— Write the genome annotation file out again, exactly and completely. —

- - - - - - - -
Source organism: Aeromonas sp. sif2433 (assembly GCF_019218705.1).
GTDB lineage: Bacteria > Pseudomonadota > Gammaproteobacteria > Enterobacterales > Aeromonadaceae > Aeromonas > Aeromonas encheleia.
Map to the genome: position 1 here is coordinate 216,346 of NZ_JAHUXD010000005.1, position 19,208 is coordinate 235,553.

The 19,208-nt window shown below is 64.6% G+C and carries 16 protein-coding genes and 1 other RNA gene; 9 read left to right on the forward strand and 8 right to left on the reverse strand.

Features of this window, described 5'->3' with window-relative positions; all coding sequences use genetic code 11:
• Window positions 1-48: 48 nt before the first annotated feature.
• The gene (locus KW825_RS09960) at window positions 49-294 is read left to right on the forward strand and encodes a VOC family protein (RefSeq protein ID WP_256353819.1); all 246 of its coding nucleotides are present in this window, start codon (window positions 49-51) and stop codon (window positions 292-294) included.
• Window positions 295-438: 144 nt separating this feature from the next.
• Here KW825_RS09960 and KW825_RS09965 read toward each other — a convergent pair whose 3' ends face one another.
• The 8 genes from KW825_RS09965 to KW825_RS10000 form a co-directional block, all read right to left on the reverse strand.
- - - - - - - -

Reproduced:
Source organism: Aeromonas sp. sif2433 (assembly GCF_019218705.1).
GTDB lineage: Bacteria > Pseudomonadota > Gammaproteobacteria > Enterobacterales > Aeromonadaceae > Aeromonas > Aeromonas encheleia.
Map to the genome: position 1 here is coordinate 216,346 of NZ_JAHUXD010000005.1, position 19,208 is coordinate 235,553.

The 19,208-nt window shown below is 64.6% G+C and carries 16 protein-coding genes and 1 other RNA gene; 9 read left to right on the forward strand and 8 right to left on the reverse strand.

Features of this window, described 5'->3' with window-relative positions; all coding sequences use genetic code 11:
• Window positions 1-48: 48 nt before the first annotated feature.
• The gene (locus KW825_RS09960) at window positions 49-294 is read left to right on the forward strand and encodes a VOC family protein (RefSeq protein ID WP_256353819.1); all 246 of its coding nucleotides are present in this window, start codon (window positions 49-51) and stop codon (window positions 292-294) included.
• Window positions 295-438: 144 nt separating this feature from the next.
• Here KW825_RS09960 and KW825_RS09965 read toward each other — a convergent pair whose 3' ends face one another.
• The 8 genes from KW825_RS09965 to KW825_RS10000 form a co-directional block, all read right to left on the reverse strand.